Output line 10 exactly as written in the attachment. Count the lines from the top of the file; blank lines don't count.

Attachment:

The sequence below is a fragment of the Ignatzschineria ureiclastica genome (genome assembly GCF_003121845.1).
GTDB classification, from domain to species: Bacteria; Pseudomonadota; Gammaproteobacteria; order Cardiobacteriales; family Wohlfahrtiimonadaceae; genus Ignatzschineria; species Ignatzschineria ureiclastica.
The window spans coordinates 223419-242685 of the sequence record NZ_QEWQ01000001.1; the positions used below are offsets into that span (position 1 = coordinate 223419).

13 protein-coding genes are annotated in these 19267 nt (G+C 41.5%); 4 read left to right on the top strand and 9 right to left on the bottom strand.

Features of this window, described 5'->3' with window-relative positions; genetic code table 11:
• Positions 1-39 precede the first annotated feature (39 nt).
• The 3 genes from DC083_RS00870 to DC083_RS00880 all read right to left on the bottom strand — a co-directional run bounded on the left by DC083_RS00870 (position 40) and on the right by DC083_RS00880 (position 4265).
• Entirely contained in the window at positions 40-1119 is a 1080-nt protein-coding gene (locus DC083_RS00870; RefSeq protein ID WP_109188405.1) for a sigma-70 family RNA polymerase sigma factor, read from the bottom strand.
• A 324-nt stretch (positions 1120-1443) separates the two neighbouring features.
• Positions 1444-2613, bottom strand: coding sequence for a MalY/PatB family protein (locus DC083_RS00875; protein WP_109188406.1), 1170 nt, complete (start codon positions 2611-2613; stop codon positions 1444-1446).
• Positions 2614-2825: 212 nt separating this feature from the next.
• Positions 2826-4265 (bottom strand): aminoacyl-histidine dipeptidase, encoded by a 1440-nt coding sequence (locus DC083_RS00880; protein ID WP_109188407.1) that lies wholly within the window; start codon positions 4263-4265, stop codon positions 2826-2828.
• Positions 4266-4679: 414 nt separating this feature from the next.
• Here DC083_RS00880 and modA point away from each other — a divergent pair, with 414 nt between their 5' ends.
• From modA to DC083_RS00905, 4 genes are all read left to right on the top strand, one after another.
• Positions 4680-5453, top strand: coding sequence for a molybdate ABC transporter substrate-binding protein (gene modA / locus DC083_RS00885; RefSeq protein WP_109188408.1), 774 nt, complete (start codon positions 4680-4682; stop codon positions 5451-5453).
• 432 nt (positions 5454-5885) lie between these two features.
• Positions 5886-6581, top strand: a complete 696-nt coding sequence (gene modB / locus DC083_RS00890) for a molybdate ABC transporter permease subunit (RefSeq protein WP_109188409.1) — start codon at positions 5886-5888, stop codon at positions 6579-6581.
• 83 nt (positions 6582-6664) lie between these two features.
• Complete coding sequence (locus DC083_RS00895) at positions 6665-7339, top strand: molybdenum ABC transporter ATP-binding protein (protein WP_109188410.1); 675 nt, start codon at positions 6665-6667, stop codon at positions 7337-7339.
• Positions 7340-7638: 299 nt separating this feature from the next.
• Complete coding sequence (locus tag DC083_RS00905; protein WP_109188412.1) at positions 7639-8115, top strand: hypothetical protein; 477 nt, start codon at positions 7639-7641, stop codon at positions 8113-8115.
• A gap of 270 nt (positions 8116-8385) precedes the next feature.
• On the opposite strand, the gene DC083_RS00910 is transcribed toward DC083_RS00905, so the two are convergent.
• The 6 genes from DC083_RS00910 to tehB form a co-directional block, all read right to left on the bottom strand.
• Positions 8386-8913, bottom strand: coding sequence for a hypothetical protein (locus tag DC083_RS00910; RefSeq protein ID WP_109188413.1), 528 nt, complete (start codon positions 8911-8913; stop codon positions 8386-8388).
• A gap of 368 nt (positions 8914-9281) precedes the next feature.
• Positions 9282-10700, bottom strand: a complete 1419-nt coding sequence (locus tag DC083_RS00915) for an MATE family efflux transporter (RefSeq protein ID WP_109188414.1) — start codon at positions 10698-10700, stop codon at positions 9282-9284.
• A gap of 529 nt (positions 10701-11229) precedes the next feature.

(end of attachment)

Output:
• Positions 1444-2613, bottom strand: coding sequence for a MalY/PatB family protein (locus DC083_RS00875; protein WP_109188406.1), 1170 nt, complete (start codon positions 2611-2613; stop codon positions 1444-1446).